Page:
Why we should privatise the CPS

Firstly, confession time. I’m a bit of a good [old fashioned leftie] social democrat type.  Instinctively, I don’t actually think it’s a good idea. In fact, it’s clearly an insane idea. But, if we’re going to be privatising the NHS, the police and now the roads, then why not?

That ‘the CPS is falling apart’ is received wisdom. It is fair to say that most of the delays and waste in the criminal justice system are the fault of the CPS. Most defence lawyers would happily go on the record to say that. Privately, most police officers and many prosecutors would agree. And whilst I accept that evidence is not the plural of anecdote, here, the circumstantial evidence is as strong as a trout in the milk.

The CPS have many highly qualified and dedicated staff, but the main problem is a lack of resources. But it’s not helped by the current method of working – the vast majority of cases have a ‘pod system’. The idea is that no one individual has responsibility for a case; anyone is free to make decisions on it. The theory is “to enable more people to have ownership of cases so that they are dealt with more efficiently”. In practice, the lack of any accountability is a disaster. When no-one is responsible for a case, inevitably things don’t get done.

Imagine that the CPS was privatised (with a version of graduated fees for each case). There would be pressure to ensure that decisions on cases were made properly and quickly. A system where 90% of cases existed in a ‘POD hinterland’ would not be tolerated. The time would have to be found to review cases properly and promptly and see whether there is actually the evidence there, or the public interest really is met, or whether the plea being offered is actually a sensible one. The idea of ‘run it and see’ or ‘run it and hope’ would not be allowed.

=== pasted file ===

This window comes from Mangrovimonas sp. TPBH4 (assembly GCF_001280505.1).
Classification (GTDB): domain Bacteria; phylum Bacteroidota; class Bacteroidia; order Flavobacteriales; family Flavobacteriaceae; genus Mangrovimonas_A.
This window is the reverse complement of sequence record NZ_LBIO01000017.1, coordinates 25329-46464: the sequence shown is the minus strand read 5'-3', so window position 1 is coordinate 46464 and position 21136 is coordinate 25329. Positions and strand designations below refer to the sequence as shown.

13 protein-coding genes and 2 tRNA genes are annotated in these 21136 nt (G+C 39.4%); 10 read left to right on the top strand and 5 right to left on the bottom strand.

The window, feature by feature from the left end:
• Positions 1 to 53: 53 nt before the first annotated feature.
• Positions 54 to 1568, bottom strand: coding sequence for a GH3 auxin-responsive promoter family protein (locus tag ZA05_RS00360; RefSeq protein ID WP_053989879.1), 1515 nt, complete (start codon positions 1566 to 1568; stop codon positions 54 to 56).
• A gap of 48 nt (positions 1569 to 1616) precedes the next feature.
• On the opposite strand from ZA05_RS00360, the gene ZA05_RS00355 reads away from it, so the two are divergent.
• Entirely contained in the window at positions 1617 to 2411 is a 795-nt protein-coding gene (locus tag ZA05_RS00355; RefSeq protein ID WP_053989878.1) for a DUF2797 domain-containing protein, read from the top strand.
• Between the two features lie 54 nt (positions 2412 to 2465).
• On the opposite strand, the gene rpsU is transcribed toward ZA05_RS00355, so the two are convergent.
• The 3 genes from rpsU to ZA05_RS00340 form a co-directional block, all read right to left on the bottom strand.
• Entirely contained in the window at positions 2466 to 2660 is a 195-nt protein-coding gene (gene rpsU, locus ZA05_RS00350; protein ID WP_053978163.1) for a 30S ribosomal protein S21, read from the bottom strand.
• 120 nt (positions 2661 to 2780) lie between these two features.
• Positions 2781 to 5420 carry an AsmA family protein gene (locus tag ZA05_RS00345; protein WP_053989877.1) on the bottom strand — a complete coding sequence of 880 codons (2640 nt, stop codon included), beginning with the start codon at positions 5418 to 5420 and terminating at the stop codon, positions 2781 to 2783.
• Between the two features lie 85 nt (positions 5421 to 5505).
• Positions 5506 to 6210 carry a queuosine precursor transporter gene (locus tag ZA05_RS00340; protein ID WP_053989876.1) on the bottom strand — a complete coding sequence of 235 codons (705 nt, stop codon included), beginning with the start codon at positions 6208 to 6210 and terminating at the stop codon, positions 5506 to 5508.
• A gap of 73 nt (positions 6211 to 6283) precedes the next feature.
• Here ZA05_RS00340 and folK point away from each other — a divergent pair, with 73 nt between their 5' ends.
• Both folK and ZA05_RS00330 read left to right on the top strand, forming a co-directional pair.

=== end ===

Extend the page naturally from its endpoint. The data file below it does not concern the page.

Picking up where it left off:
There would be individual accountability.  When a case goes to trial and has to be dropped due to a lack of evidence, a cock up, or a proper review, then that would cost money as it does now. If however there was a person (in-house or barrister) with whom the buck stopped, then these sort of things would happen less. There may have been a POD case where the CPS complies with the directions and answers letters on time (or at all), but I’ve never seen one. You hear rumours of it happening, but  like the Loch Ness Monster, these are probably mythical.

Crown Court Judge’s rarely make costs orders. There are various reasons for that, some good, some bad. But of course, a costs order against the CPS is effectively shifting public money around different budgets, so there’s little will to do that. If however the Judges thought that a costs order would penalise a private company being paid by public money, then it may be we would see a lot more of them. This would only help and it would certainly lead to more than the current rate of compliance by the CPS with Court orders – an appalling 23%. If the result of a late response to a defence statement, or an out of time bad character application, was felt in the pay packet or the accounts, then we may find that this sort of inaction suddenly decreased.

There are many principled objections, primarily that prosecuting is something that should be done by the state and not for private gain. Also, there would clearly be a fear that decisions would be made on costs grounds alone (although for freelance advocates who prosecute for the CPS, the same arguments apply, and I’m not aware of any real problems).

So. It is a crazy idea, but all the best ones are? Ultimately, we’ve tried other things and they haven’t worked. Maybe it’s time to think the unthinkable? And if someone from the MoJ wants to employ me as a management consultant to do some report on this (or even introducing reforms to the CPS) then great. I’m in. I’ll certainly earn more than I would tomorrow – another mention chasing up the CPS’ non disclosure…

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4 thoughts on “Why we should privatise the CPS

  1. Pingback: A System, Broken | Life in the bus lane

  2. Pingback: In defence of … the CPS | Life in the bus lane

  3. Pingback: Suggestions for Mr Grayling – 5 ½ simple ways to improve efficiency in the CJS | Life in the bus lane

  4. Pingback: A Change of Heart on the CPR | Dan Bunting - A Life in the Bus Lane

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